Airborne radioactive materials released during debris-clearing work at the Fukushima No. 1 nuclear power plant were found in a town 60 kilometers away on seven occasions since December 2011.
Led by Teruyuki Nakajima, a professor of atmospheric physics at the University of Tokyo’s Atmosphere and Ocean Research Institute, the team noted a surge in concentration of airborne radioactive cesium during clean-up activities that reached the town of Marumori in neighboring Miyagi Prefecture.
The researchers said the findings show that radioactive materials were repeatedly released into the environment and reached extensive areas during debris-clearing operations.
They called on Tokyo Electric Power Co., the operator of the Fukushima plant, to take more care to prevent the spread of radioactive materials during debris-clearing operations, even if it requires implementing more costly methods.
In conducting its research, the team placed a device to collect airborne dust at the town office of Marumori, 59 kilometers north-northwest of the stricken Fukushima plant. The device collected the samples at four- or five-day intervals between December 2011 and December 2013.
The team determined that there were eight cases in which the amount of radioactive cesium in the samples were at least 10 times higher than normal levels and the material likely originated from the Fukushima plant because of wind direction and speed.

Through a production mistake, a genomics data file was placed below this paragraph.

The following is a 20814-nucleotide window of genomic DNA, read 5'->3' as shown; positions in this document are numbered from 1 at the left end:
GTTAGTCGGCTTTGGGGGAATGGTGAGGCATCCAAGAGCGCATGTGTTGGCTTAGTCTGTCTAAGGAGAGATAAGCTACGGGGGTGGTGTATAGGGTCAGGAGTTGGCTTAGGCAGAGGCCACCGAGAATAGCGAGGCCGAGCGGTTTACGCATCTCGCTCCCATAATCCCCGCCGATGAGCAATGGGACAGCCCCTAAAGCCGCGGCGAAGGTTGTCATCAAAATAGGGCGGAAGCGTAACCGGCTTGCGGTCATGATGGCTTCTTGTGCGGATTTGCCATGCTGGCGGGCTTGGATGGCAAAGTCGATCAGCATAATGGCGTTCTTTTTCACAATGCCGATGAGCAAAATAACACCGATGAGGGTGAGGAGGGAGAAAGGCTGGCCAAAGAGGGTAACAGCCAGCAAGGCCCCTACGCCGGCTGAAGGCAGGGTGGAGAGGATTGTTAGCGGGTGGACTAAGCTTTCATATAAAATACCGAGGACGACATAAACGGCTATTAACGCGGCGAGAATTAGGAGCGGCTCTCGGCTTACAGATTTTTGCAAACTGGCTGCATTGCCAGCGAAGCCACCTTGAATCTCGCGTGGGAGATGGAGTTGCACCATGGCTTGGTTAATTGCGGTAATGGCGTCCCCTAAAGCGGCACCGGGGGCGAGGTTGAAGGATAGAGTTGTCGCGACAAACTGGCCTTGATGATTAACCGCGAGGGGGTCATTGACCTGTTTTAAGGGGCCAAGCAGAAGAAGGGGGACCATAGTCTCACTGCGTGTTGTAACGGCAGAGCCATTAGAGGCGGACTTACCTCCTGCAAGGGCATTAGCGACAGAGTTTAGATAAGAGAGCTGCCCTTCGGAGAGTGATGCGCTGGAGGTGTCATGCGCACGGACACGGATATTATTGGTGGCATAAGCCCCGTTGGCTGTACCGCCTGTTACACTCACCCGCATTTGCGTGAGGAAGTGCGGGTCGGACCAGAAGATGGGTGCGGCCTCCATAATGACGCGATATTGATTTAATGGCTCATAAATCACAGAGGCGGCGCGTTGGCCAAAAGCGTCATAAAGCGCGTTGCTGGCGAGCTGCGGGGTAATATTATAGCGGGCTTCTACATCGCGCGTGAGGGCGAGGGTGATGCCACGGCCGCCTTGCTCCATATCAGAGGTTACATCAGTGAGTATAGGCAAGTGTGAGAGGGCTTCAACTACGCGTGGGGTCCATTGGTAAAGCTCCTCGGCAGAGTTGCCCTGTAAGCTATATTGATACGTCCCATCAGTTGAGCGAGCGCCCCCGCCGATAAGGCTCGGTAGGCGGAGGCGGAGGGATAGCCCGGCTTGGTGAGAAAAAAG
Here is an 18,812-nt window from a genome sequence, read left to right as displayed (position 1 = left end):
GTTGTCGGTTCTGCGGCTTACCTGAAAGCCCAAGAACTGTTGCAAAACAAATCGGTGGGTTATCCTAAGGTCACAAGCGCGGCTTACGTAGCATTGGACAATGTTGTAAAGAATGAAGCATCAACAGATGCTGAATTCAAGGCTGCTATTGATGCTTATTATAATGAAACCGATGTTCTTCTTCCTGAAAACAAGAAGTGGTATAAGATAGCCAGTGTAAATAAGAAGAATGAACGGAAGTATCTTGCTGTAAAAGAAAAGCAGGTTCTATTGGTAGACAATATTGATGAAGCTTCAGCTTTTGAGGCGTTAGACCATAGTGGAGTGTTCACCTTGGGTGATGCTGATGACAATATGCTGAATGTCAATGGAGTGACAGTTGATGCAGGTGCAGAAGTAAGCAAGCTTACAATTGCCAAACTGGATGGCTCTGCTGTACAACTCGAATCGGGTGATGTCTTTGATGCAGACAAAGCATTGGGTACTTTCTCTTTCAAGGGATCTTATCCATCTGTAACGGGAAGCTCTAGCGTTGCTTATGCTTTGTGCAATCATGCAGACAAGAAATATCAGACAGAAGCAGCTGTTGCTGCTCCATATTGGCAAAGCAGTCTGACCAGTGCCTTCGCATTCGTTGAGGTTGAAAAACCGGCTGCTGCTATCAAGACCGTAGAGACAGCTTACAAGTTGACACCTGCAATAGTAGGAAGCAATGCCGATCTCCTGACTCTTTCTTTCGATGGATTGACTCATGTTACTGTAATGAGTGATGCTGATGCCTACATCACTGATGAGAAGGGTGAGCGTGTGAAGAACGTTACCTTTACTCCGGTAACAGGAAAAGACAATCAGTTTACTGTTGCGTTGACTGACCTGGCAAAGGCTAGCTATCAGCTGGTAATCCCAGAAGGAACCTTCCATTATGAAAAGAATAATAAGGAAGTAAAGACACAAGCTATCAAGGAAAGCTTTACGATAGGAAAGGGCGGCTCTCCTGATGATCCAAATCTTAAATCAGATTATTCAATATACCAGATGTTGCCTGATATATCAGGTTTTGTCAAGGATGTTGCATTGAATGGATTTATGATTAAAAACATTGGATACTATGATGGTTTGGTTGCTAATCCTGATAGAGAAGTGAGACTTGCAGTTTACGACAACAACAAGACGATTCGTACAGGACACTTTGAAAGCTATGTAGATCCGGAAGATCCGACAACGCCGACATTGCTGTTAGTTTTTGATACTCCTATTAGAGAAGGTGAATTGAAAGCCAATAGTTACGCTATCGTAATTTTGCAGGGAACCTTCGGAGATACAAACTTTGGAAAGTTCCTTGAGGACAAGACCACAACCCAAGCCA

The highest level of contamination was recorded in a sample collected between Aug. 16-20, 2013, reaching 50 to 100 times higher than normal levels.
TEPCO conducted large-scale debris-clearing work at the plant on Aug. 19, 2013. Previous research by the farm ministry and Kyoto University also showed that radioactive dust released during the work reached locations 27 km and 48 km from the plant.
In seven other cases, the amount of radioactive materials in the samples was about 10 times higher than normal. The research team reported the results of its findings to the farm ministry in May.
According to TEPCO, seven of the eight cases were recorded during the same period when the utility was doing debris-clearing work at the No. 3 reactor building.
The remaining case involved samples collected between Nov. 16-20, 2012, coinciding with an accidental water leak from a vent pipe of a cesium-absorption device at the plant.
A TEPCO official said it was unlikely that the accident caused a major release of radioactive materials like the August 2013 incident.
The utility had planned to dismantle a shroud over the No. 1 reactor building this month to start full-scale debris-clearing work around the reactor, but postponed the plan in order to strengthen measures to prevent the spread of radioactive materials during clean-up activities.
A worker at the Fukushima plant said that TEPCO has not discussed any drastic measures, such as covering the reactor with a container.
“It will likely resume debris cleanup when criticism calms down,” the worker said.
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